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The Unique and Unstoppable Twyla Tharp on the latest "American Masters": 'Twyla Moves'
March 26, 2021  | By Mike Hughes
 


Twyla Tharp's life has covered much of the dance universe.

It's involved Broadway and ballet, Beethoven and Baryshnikov, and The Beach Boys. It's included one movie (Hair) that rippled with dance and another (I'll Do Anything) that cut every dance scene.

"It's a wildly, wildly diverse, unbelievable career," Steven Cantor, whose American Masters profile, titled "Twyla Moves," airs at 9 p.m. ET Friday (March 26) on PBS (check local listings), told the Television Critics Association (TCA).

And it keeps going. Tharp turns 80 on July 1; the film bounces between being a biography and showing her choreographing a still-pending video project, sometimes demonstrating dance moves. Every morning, she told the TCA, she'll "try to get in here by 6:30 and get the body lumbering."

Her body has stayed flexible, and so has her mind. "My mother is responsible for my range of thinking."

But give her surroundings some of the credit, too: Tharp was born on a farm in Portland, Ind., and spent some summer months with her Quaker grandparents in Indiana. This was similar to other expansive childhoods – Cole Porter on an Indiana farm (later writing Don't Fence Me In) or Frank Lloyd Wright spending summers on a Wisconsin farm with his Unitarian aunts.

"On the Indiana farm, it was about space," Tharp said. "It was about nature. It was about things so much larger than you are."

When she was 8, her family moved to Rialto, Cal. There, it had an auto dealership and a drive-in theater (along the famed Route 66), where Tharp worked. "The drive-in was about audiences . . .. It was about pulling in ticket-buyers and understanding what would motivate them."

Nudging her was her mother. From age 2, Tharp was "going through baton, tap, Gypsy, German." She even studied shorthand, she said; it can "take the brain to a greater open expanse."

There were concerts and classes. Beatrice Collenette – a top protégée of Anna Pavlova – had moved to Pasadena. Each weekend, Tharp and her mother made the drive to Ms. Collenette (an hour each way) for a lesson.

Tharp went to nearby Pomona College but then headed to New York – graduating from Barnard in 1963. "I was incredibly lucky," she said. "I came to New York at a time when George Balanchine's company was at its apex, when Merce Cunningham's company was" strong. She was able "to work in the same room as Martha (Graham) and Merce and Paul (Taylor)."

Still, she also had her own style. She rented a dance loft for $50 a month, formed a five-woman company, and did free concerts in the park. For five years, she did dances without music.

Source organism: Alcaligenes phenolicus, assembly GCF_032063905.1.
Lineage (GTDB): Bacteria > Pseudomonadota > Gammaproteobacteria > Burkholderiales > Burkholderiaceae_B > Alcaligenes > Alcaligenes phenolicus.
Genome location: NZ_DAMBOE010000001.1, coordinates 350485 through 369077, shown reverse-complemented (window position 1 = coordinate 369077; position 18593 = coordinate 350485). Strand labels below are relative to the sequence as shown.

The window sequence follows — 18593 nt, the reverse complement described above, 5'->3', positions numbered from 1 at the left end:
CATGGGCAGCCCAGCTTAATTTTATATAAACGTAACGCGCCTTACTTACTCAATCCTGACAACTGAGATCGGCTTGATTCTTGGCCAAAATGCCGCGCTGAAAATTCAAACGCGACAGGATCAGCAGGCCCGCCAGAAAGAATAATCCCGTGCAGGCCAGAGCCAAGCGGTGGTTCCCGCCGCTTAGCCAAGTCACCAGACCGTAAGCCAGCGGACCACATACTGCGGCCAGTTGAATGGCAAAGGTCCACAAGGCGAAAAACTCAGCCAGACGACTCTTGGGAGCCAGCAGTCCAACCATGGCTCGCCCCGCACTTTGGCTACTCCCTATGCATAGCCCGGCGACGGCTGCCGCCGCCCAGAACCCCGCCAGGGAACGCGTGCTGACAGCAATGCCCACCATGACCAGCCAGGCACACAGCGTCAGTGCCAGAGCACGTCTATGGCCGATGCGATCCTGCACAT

After a brief, rural interlude of marriage and giving birth to a baby boy, Tharp returned and was ready to draw paying audiences. She got a distinctive Vidal Sassoon hairstyle and became a noted part of New York's arts scene. Soon, she was merging modern dance and ballet.

After all those no-music years, Tharp went in the opposite direction. "I've done a lot of Beethoven pieces," she said. She did a Sinatra show and what were called "crossover ballets" – a 1973 Joffrey Ballet show done to Beach Boys music and a '76 Broadway show with Mikhail Baryshnikov.

On Broadway, Tharp did three productions with her own company and four other shows, including ones based on the music of Billy Joel (winning a Tony in 2003) and Bob Dylan.

She also choreographed five movies. Three, starting with Hair (1979), were directed by Milos Forman. "Milos had a deep musical background …. And he had seen how you could transfer everyday movement into a fantasy world."

The opposite came when James L. Brooks – wildly successful with TV (Taxi, Simpsons) and movies (Terms of Endearment) – wrote I'll Do Anything (1994) as a musical.

"I said, 'I'll make dances, but I don't think it's a musical,'" Tharp said. He later agreed, stripping out all the music moments. "We shot some great scenes," she said. "I have them in the archive."

There's a lot else there, apparently. "She has an incredibly well-organized archive," Cantor said.

It's important to be organized if your work is far-flung and your personality is, well, unique.

Tharp recalls the time that her physical trainer mentioned that she swears a lot. "My son said to him, 'Well, you know, she's only half-civilized. She's half-feral.'"

But the civilized half is well-organized.

 
 
 
 
 
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